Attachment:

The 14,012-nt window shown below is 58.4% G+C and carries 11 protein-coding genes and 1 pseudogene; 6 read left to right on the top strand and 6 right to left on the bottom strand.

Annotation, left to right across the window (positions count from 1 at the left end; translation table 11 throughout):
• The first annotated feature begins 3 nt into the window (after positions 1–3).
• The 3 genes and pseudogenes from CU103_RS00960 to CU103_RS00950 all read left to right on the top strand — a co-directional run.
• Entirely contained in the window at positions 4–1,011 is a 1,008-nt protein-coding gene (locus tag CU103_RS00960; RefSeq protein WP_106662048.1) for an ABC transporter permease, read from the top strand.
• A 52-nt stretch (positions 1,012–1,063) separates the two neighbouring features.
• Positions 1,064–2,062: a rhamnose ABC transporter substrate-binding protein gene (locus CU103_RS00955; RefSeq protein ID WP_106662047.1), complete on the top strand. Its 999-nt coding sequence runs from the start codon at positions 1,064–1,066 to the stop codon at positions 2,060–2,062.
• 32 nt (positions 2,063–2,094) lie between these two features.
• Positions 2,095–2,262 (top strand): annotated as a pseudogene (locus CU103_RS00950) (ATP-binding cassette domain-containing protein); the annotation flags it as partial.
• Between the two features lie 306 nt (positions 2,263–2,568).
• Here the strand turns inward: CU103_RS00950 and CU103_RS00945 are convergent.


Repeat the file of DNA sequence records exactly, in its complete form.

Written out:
The 14,012-nt window shown below is 58.4% G+C and carries 11 protein-coding genes and 1 pseudogene; 6 read left to right on the top strand and 6 right to left on the bottom strand.

Annotation, left to right across the window (positions count from 1 at the left end; translation table 11 throughout):
• The first annotated feature begins 3 nt into the window (after positions 1–3).
• The 3 genes and pseudogenes from CU103_RS00960 to CU103_RS00950 all read left to right on the top strand — a co-directional run.
• Entirely contained in the window at positions 4–1,011 is a 1,008-nt protein-coding gene (locus tag CU103_RS00960; RefSeq protein WP_106662048.1) for an ABC transporter permease, read from the top strand.
• A 52-nt stretch (positions 1,012–1,063) separates the two neighbouring features.
• Positions 1,064–2,062: a rhamnose ABC transporter substrate-binding protein gene (locus CU103_RS00955; RefSeq protein ID WP_106662047.1), complete on the top strand. Its 999-nt coding sequence runs from the start codon at positions 1,064–1,066 to the stop codon at positions 2,060–2,062.
• 32 nt (positions 2,063–2,094) lie between these two features.
• Positions 2,095–2,262 (top strand): annotated as a pseudogene (locus CU103_RS00950) (ATP-binding cassette domain-containing protein); the annotation flags it as partial.
• Between the two features lie 306 nt (positions 2,263–2,568).
• Here the strand turns inward: CU103_RS00950 and CU103_RS00945 are convergent.